Public Accounts Committee chair Margaret Hodge says radical change is needed if the National Health Service is to become financially sustainable.

Her comments come alongside a PAC report into NHS finances, which concludes that the savings required to secure stability will be “difficult to achieve” by continuing with the same approach used in recent years. 

Things are looking decidedly bleak for the NHS on the cash front. The percentage of trusts and foundation trusts in deficit jumped from 10% in 2012/13 to 26% in 2013/14, while Monitor has found that 80% of FT providing acute hospital services were reporting a deficit by the second quarter of 2014/15. 

Also, the overall net surplus achieved by NHS bodies fell to £722 million in 2013/14, and the Department of Health has poured an extra £1.8 billion into trusts in trouble between 2006/7 and 2013/14, the report points out.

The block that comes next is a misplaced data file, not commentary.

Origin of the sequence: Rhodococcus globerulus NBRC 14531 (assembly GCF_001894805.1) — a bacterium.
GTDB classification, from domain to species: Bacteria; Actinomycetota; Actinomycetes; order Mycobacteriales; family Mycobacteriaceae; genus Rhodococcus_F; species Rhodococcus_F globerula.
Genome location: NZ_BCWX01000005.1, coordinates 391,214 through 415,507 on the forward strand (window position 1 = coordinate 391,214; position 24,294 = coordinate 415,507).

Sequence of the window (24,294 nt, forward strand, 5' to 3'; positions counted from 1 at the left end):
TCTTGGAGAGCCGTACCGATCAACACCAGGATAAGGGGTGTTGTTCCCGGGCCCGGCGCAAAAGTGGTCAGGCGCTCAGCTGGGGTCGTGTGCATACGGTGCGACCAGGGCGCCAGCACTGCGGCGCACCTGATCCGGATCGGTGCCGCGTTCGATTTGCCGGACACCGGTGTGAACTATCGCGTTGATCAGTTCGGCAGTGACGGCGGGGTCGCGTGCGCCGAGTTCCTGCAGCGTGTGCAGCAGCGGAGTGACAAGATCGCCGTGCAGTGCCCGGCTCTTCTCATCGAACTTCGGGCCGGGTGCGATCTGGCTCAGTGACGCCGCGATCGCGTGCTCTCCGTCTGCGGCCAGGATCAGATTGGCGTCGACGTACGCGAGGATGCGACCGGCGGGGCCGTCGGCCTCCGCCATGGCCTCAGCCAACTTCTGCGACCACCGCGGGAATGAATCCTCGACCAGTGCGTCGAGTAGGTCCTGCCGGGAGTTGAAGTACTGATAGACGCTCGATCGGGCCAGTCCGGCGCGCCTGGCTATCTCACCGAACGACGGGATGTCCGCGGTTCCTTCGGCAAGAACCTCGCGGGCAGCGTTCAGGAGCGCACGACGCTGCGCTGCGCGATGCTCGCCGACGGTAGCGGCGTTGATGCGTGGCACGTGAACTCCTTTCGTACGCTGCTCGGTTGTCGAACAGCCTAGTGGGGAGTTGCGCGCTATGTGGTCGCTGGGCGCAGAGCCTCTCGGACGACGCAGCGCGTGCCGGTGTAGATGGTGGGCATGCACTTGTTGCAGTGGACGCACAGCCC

"From all our work across all of government, the fragility of the NHS finances causes me greatest concern,” said Hodge.

Extra resources

Radical change is needed to the way services are provided and extra resources are required if the NHS is to become financially sustainable, including making better use of community and primary care services to ease some of the pressure on hospitals, she said.

“Making this change will require significant upfront investment, but the money available for this is reducing as the number of organisations in deficit increases”.

There is potential to garner some savings in the amount paid under private finance initiative schemes, which cost the NHS some £1.8 billion a year, Hodge noted, also pointing to opportunities to “release funds tied up in surplus capital assets that could be used for upfront investment in new models of care”. 

Read the full report here